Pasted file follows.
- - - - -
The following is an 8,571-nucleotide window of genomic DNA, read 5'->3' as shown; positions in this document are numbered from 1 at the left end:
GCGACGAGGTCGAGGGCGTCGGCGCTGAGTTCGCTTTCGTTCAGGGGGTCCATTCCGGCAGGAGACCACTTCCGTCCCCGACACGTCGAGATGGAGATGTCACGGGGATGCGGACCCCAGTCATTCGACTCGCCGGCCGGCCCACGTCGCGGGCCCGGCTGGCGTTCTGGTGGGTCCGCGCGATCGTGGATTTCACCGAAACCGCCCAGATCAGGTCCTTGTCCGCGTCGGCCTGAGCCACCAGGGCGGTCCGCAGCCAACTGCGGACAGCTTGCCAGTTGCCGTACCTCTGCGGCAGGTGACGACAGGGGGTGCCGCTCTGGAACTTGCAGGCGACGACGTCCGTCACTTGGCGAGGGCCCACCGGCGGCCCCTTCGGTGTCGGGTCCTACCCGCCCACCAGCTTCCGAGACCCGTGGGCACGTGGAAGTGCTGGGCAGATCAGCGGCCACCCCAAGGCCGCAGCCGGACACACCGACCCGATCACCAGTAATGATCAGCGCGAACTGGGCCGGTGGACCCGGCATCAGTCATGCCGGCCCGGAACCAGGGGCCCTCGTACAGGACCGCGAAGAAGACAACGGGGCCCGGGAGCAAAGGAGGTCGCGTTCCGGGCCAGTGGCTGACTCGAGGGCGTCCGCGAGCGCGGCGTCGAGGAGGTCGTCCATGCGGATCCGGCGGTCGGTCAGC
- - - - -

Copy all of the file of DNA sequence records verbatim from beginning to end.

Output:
The following is an 8,571-nucleotide window of genomic DNA, read 5'->3' as shown; positions in this document are numbered from 1 at the left end:
GCGACGAGGTCGAGGGCGTCGGCGCTGAGTTCGCTTTCGTTCAGGGGGTCCATTCCGGCAGGAGACCACTTCCGTCCCCGACACGTCGAGATGGAGATGTCACGGGGATGCGGACCCCAGTCATTCGACTCGCCGGCCGGCCCACGTCGCGGGCCCGGCTGGCGTTCTGGTGGGTCCGCGCGATCGTGGATTTCACCGAAACCGCCCAGATCAGGTCCTTGTCCGCGTCGGCCTGAGCCACCAGGGCGGTCCGCAGCCAACTGCGGACAGCTTGCCAGTTGCCGTACCTCTGCGGCAGGTGACGACAGGGGGTGCCGCTCTGGAACTTGCAGGCGACGACGTCCGTCACTTGGCGAGGGCCCACCGGCGGCCCCTTCGGTGTCGGGTCCTACCCGCCCACCAGCTTCCGAGACCCGTGGGCACGTGGAAGTGCTGGGCAGATCAGCGGCCACCCCAAGGCCGCAGCCGGACACACCGACCCGATCACCAGTAATGATCAGCGCGAACTGGGCCGGTGGACCCGGCATCAGTCATGCCGGCCCGGAACCAGGGGCCCTCGTACAGGACCGCGAAGAAGACAACGGGGCCCGGGAGCAAAGGAGGTCGCGTTCCGGGCCAGTGGCTGACTCGAGGGCGTCCGCGAGCGCGGCGTCGAGGAGGTCGTCCATGCGGATCCGGCGGTCGGTCAGC